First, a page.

Investigating the mitigating role of Public Health on suicide, drug poisoning, and alcohol-related harm in Ontario, Canada during the COVID‑19 pandemic.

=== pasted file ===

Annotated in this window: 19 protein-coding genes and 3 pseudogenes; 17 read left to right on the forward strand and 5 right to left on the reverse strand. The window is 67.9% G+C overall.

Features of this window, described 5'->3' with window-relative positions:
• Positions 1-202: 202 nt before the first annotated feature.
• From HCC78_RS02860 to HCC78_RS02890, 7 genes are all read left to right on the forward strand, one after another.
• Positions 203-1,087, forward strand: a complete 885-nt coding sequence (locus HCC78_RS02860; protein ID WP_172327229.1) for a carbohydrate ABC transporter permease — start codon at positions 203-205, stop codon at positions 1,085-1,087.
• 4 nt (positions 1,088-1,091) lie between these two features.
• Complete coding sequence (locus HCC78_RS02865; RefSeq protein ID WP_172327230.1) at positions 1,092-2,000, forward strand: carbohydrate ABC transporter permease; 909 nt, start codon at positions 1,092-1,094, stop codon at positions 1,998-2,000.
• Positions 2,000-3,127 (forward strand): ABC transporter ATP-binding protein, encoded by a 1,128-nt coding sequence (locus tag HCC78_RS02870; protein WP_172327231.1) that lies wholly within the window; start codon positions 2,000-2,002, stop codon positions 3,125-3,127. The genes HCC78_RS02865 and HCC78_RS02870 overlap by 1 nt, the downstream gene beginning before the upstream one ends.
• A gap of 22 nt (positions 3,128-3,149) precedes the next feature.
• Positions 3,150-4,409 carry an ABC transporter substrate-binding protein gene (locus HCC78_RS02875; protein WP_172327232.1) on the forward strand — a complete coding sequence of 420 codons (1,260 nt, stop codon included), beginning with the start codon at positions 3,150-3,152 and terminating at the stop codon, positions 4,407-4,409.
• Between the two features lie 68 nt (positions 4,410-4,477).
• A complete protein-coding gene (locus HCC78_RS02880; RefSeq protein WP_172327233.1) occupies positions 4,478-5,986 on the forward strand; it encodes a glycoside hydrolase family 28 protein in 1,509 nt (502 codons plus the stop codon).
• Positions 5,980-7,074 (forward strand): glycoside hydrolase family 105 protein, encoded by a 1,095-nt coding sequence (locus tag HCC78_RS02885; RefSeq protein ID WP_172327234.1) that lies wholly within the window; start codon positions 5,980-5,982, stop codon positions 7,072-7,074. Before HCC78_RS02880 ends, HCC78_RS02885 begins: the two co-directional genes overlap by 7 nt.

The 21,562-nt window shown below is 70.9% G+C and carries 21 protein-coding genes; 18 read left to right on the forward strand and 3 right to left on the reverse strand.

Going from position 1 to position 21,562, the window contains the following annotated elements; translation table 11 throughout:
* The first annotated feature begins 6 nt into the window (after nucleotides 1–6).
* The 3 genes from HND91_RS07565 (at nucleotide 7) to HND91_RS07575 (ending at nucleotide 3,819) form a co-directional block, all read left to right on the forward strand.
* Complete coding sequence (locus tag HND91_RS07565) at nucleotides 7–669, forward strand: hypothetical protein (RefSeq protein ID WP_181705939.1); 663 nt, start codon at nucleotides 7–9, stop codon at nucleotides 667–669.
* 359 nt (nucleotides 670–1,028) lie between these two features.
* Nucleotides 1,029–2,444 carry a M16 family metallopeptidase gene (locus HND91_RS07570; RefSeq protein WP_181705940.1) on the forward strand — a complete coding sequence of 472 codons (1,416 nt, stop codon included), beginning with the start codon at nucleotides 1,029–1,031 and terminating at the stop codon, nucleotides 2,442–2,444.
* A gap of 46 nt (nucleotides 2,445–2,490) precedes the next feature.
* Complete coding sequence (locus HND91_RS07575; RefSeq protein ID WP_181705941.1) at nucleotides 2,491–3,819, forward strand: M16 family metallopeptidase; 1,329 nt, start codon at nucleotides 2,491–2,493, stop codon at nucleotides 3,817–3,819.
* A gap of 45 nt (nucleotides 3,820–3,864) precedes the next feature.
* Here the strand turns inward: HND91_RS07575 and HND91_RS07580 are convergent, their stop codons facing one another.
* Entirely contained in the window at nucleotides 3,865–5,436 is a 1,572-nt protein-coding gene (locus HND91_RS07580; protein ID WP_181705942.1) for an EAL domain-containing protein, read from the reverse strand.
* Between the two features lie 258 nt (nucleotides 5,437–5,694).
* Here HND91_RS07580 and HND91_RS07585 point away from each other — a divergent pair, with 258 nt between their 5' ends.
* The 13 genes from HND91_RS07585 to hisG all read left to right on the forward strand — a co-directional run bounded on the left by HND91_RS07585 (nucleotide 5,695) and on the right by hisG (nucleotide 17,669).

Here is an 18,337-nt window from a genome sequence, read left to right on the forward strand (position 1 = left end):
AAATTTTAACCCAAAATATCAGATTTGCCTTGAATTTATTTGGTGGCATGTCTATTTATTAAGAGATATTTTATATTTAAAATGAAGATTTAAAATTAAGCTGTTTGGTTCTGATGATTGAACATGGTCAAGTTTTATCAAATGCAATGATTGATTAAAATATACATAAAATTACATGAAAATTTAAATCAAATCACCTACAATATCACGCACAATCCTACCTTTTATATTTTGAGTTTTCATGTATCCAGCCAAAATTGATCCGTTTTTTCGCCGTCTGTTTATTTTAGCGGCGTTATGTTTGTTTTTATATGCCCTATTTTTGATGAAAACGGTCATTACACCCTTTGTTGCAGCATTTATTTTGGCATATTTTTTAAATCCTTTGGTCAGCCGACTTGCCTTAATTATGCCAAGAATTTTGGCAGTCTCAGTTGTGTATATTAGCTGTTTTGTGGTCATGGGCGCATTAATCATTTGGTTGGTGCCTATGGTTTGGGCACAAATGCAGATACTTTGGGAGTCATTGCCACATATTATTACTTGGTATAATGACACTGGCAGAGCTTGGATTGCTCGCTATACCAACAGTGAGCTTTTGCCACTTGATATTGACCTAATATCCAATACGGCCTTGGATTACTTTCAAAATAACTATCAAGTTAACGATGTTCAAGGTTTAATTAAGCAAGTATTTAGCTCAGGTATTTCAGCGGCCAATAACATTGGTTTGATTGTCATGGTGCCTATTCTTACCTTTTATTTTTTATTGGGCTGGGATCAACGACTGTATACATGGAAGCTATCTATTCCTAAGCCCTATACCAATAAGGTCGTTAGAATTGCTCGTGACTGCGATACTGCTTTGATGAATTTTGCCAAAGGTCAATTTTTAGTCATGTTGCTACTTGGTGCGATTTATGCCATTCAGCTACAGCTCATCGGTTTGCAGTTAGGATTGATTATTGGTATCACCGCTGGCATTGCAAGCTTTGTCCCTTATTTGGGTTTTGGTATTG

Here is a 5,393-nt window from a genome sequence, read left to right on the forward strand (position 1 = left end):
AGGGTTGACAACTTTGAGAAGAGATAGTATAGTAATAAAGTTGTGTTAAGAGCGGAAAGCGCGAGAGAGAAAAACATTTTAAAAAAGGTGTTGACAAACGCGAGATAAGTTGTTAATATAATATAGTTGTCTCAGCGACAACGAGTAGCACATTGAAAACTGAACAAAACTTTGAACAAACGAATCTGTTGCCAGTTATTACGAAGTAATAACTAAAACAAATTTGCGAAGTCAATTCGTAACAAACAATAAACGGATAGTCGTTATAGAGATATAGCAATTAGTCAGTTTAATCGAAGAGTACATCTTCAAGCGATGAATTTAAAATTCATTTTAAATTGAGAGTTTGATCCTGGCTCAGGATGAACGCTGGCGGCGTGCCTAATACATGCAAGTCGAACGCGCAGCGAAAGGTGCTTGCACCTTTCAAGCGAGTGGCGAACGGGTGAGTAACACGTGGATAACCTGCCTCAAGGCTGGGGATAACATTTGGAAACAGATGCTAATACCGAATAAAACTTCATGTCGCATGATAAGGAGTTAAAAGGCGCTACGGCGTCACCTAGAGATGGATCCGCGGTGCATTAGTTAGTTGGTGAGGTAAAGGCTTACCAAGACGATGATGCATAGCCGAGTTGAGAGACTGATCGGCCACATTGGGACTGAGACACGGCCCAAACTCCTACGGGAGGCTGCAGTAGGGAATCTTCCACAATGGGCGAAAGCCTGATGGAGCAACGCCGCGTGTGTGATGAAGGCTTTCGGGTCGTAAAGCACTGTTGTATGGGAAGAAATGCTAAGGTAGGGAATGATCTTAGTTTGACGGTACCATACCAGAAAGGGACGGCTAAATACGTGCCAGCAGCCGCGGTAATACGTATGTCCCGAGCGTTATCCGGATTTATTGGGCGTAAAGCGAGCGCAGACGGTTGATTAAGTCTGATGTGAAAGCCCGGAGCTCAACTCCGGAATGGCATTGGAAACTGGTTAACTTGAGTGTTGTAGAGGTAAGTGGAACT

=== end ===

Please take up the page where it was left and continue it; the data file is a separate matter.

In addition to the rise of morbidity and mortality due to the COVID‑19 pandemic, spillover adverse effects on population health have occurred. Preliminary research has indicated that increases in suicides attempts, drug overdoses, and excessive alcohol consumption are adverse consequences of the pandemic. Furthermore, the pandemic has had a disproportionate impact on a number of socio-demographic groups, potentially leading to widening health inequities, and thus further raising public health concern. For example, racial and ethnic minorities, people from lower socioeconomic (SES) backgrounds, and adolescents may be at greater risk for suicide, drug overdose, and excessive alcohol consumption. The overall goal of this study is to estimate the extent to which public health services during the pandemic has lowered the risk for suicide attempts, and drug and alcohol poisoning and deaths attributed to these conditions. Furthermore, we will determine if people from racial/ethnic, lower SES status backgrounds, and adolescents are more likely to benefit from public health services, thereby shrinking health disparities. To answer these important research questions, we will use unique datasets, including the Ontario Public Health Information Database (OPHID), developed by our team, and the Ontario Health Data Platform (OHDP) to assess the association between public health funding, programming, and services, and suicide, and drug and alcohol harm in Ontario, Canada. Specifically, we propose to: 1. Describe how the COVID‑19 pandemic has impacted public health funding, and services, and staffing geared towards prevention of suicide, and drug and alcohol poisoning, across local Public Health Units (PHUs) in Ontario. 2.Estimate the associations between PHU programs, resources, and services and risk for suicide attempts, and drug and alcohol poisoning. 3.To determine whether observed associations are heterogeneous across race, SES status, age, and urban vs. rural residency.